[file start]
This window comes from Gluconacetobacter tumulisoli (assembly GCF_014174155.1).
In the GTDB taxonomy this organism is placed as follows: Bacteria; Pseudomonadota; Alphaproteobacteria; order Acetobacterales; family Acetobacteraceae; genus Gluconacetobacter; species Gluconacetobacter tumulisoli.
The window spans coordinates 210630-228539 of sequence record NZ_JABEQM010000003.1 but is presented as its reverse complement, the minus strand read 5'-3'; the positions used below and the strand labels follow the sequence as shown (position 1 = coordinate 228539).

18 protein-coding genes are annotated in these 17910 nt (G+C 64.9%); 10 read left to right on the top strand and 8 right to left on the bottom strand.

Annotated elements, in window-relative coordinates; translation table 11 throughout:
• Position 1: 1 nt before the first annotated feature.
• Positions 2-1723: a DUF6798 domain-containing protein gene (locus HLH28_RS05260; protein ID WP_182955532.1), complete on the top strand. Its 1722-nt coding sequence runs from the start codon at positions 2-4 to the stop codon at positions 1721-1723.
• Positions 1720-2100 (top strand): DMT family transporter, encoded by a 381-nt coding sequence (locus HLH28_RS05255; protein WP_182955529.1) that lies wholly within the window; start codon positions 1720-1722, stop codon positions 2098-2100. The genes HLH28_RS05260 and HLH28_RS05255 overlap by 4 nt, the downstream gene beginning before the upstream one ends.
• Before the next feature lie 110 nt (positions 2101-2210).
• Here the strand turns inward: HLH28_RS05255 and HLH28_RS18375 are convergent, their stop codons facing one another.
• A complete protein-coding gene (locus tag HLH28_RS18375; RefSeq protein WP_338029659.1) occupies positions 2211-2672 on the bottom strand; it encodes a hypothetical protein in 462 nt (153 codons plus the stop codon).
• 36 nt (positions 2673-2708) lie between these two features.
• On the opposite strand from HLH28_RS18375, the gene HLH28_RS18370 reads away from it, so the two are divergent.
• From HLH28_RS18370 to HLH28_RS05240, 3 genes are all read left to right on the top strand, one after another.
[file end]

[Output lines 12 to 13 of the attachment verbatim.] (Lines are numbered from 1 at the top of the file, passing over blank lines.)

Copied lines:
• 36 nt (positions 2673-2708) lie between these two features.
• On the opposite strand from HLH28_RS18375, the gene HLH28_RS18370 reads away from it, so the two are divergent.